Shami clears first hurdle on comeback trail
The setting wasn't as low-key as Mohammed Shami might have probably imagined. This was a warm-up game and yet there were at least 25,000 people at the Eden Gardens. There were several thousand more claps, whistles and screams until palms and throats gave in.
This is also his home ground, a city where he made a memorable Test debut in Sachin Tendulkar's farewell series. But there wasn't anything about Shami on Thursday that betrayed nerves although some amount of nervous excitement would have only seemed reasonable.
A spell of 4-0-30-2 against a batting line-up featuring Chris Gayle, Dwayne Bravo and Marlon Samuels is impressive in itself but its worth is multiplied when you place it against the backdrop of what he has gone through.
Shami has over the last few weeks strived to go from 80-85% fit to being fully ready. It is learnt that he bowled to the India Women's team at the NCA nets in Bangalore to assist in their preparations for the Women's World T20, apart from playing matches with other men's teams where specific situations - like bowling at the death, defending a particular total or opening the attack - would be recreated.
But Shami would be the first person to insist on telling false dawns apart from real ones, especially after what has happened to him over the last two months. After all, the new year had begun well for Shami. He was nearly as thrilled about flaunting his suit as being on the flight to Australia with the rest of his mates. You couldn't grudge his just deserts. This was a man who had, after a promising beginning, spent close to a year in pain, uncertainty and the sheer frustration of his knee coming in the way of playing at the highest level.
But this new silver lining would soon be gobbled up by gloomy grey clouds as Shami's return to India was advanced by an injury to the hamstring. It's hard to surmise what he must have felt. Roughly as excruciating would be the analogy of a man being robbed soon after earning his wages.
While on one hand Shami's inner demons must have been multiplying, the team management too would have had a tough call to make. He wasn't a part of the Asia Cup squad as well after being deemed to have not recovered sufficiently. But that Shami was picked for the World T20 was as much a leap of faith as an educated gamble; MS Dhoni & co. wanted him. Period.
Dhoni has never been shy about his admiration for Shami's ability to provide thrust with the new ball and finish well at the death. Bouncers, made-to-order yorkers, Shami has always delivered what his captain wanted. His return to action has only added to the considerable gains that India have made recently.
After India had set West Indies 186 to win in Thursday's World T20 warm-up, he went about rolling out his bouncers and yorkers, not always achieving the desired results but nevertheless persistent in his attempts. For instance, the short-pitched stuff didn't quite work on this flat, easy-paced surface as Gayle demonstrated with a pull, one of his two boundaries off Shami.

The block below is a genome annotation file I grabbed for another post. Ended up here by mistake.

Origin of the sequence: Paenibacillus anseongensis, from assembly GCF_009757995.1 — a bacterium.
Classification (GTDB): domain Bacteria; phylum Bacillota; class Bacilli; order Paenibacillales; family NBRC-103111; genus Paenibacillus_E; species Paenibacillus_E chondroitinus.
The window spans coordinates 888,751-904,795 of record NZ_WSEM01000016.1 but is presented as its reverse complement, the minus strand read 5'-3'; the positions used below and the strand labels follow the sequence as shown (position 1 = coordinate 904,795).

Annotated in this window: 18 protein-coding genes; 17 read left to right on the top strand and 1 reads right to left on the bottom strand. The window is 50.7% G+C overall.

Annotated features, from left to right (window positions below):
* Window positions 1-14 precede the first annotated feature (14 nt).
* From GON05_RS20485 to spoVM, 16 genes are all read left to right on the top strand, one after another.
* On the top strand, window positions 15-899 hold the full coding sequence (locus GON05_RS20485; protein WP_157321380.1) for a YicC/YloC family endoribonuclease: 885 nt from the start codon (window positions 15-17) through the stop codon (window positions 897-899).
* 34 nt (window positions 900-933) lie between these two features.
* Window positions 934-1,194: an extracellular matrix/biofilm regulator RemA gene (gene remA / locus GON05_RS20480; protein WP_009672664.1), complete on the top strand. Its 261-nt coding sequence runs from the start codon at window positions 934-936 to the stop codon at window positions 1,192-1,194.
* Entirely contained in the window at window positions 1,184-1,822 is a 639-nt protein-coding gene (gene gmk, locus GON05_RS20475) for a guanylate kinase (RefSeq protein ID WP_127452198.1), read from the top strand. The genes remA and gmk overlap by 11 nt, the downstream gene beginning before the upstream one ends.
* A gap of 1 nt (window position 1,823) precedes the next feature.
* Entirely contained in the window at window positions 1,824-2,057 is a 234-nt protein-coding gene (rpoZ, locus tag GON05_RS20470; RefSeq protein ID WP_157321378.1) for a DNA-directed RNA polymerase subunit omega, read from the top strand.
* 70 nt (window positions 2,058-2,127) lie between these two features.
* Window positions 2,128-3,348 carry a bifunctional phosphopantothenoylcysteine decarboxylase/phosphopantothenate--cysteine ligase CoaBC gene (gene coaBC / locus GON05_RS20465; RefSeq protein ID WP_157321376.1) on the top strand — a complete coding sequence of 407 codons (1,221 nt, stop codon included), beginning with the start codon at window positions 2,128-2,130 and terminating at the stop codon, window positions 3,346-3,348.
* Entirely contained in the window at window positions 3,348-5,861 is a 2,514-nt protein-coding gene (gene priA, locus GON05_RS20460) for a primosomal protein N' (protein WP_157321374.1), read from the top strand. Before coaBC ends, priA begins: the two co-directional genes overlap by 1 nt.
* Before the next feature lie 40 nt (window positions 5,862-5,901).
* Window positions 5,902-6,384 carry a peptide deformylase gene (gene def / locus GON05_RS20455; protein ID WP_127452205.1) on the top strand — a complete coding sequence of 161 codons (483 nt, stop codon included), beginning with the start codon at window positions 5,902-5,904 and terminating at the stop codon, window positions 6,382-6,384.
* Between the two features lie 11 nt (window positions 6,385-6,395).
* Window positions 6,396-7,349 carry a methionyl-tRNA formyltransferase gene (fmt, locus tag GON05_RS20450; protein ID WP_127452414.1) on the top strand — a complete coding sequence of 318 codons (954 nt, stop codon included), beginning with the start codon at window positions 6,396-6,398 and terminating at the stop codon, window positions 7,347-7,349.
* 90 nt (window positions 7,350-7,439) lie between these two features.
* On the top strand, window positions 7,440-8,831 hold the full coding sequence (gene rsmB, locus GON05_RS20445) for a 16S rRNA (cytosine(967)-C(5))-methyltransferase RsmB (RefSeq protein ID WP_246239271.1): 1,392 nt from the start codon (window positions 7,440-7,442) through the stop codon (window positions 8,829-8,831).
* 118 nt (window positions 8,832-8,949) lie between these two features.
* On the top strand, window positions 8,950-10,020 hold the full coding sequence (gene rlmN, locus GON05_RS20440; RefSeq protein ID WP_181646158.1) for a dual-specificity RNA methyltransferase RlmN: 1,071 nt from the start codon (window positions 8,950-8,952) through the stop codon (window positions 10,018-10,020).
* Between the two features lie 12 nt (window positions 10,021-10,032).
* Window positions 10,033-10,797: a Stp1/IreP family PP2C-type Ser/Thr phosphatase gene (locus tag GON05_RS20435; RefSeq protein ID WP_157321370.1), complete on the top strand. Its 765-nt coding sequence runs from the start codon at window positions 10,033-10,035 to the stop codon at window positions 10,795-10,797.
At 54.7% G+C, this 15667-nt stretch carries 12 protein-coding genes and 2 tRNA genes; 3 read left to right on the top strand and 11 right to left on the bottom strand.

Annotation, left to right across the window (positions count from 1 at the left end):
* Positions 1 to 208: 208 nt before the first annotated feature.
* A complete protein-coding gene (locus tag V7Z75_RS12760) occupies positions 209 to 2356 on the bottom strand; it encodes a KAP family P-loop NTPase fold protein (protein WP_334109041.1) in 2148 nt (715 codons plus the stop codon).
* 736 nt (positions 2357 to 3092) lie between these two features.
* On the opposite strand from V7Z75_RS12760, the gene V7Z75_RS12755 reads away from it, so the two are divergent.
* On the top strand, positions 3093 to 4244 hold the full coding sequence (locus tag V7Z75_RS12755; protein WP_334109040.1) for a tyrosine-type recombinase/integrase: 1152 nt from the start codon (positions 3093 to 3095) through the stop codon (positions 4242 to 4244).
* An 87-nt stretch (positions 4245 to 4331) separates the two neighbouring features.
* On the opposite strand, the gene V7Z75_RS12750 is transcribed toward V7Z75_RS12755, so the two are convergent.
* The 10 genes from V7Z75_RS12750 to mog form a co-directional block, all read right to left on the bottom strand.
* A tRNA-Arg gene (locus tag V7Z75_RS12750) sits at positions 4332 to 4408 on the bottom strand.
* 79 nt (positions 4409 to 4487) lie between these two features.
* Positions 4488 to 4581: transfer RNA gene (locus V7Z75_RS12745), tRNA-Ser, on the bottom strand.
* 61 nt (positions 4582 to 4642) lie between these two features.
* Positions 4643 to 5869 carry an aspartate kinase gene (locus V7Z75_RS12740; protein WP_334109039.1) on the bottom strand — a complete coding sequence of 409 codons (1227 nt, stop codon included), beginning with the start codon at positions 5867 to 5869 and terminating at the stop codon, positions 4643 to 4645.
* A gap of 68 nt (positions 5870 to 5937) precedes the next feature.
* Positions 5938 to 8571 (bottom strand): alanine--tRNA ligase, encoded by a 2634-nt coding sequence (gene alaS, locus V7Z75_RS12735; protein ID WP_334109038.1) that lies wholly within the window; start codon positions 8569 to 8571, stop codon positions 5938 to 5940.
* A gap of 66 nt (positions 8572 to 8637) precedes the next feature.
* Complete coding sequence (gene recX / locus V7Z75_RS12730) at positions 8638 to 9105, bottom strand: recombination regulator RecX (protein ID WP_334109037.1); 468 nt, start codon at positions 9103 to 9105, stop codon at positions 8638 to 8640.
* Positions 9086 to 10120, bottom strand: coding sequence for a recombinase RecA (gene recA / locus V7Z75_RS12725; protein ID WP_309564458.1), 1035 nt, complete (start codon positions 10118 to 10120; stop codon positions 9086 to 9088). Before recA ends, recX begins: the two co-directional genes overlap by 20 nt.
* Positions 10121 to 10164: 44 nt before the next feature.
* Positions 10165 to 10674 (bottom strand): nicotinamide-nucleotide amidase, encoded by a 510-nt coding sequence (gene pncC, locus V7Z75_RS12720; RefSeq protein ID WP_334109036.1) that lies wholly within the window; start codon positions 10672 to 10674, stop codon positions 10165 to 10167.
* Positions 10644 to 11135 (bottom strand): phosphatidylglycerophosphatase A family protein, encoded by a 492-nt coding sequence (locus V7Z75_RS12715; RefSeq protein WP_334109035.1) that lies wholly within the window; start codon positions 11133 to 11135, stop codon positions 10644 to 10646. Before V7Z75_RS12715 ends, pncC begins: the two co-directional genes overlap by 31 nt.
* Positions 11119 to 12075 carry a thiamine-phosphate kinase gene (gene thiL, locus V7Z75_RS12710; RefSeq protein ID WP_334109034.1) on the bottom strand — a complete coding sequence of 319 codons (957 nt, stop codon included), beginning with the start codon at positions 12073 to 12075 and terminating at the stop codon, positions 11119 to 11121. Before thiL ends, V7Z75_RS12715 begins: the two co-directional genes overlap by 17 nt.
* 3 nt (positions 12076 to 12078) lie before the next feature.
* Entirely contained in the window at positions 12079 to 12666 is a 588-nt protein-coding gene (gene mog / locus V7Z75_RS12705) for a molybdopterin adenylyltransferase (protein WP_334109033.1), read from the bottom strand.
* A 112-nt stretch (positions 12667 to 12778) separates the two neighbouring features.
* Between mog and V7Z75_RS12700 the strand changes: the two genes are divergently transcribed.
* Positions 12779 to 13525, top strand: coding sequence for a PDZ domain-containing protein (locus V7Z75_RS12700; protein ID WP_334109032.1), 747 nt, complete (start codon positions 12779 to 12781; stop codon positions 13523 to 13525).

After gong for nine runs in his first over, he began his second with a short ball outside off to Marlon Samuels and got away with a single. The next delivery was quick and had Johnson Charles stuck on his crease. Shami had closed in on his sweet spot. His third ball wasn't exactly a yorker but was fast and full. Charles' attempt to back away and carve him over cover only resulted in a caught behind. Shami, however, erred with his last two deliveries, going too full and too short on either occasion, and Samuels cashed in with two fours.
By the time Shami returned in the 16th over West Indies had lost eight batsmen and were down for the count. He stuck to a length that was slightly shorter of a full length and attacked the stumps. One such delivery had Ashley Nurse charging out of the crease and scooping the ball to deep point.
Shami finished with 2-0-11-1 in his second spell. There was no sign of restricted movement or controlled operation. His run-up was easy and the momentum generated by the smoothly-swinging non-bowling arm contributed to his rhythm. Rohit Sharma paid tribute to Shami's performance, and said he managed to do what he intended to.
"He just wanted to go out on the park and play. For a bowler to not play for so long it's never easy," Rohit said after the match. "So he just wanted to go out and feel the conditions and feel the atmosphere, and feel [the joy of] wearing the India jersey again. He has really worked hard all this while; coming back from a knee injury is not easy for anyone, not just a bowler. But he really worked hard and looking at [the fact that] he is playing his first game he did pretty well.
"He bowled bouncers, yorkers, slower ones, that's what we expect from him. The last game he played for India, till then he did pretty well for us. He was one of the main bowlers for us and expectations will be there from him, no doubt about it."
Dhoni has recently pointed to the happy dilemma he would face should Shami be fit, with Jasprit Bumrah sealing the other paceman's slot. Shami would then have to compete with Ashish Nehra for the second seamer's position and there is a possibility he might not find himself in the playing XI straightaway.
But for now he is unlikely to entertain such worries and would rather focus on dialing up the momentum in India's last warm-up match against South Africa in Mumbai on Saturday. Shami sure knows a thing or two about the value of taking baby steps.
Arun Venugopal is a correspondent at ESPNcricinfo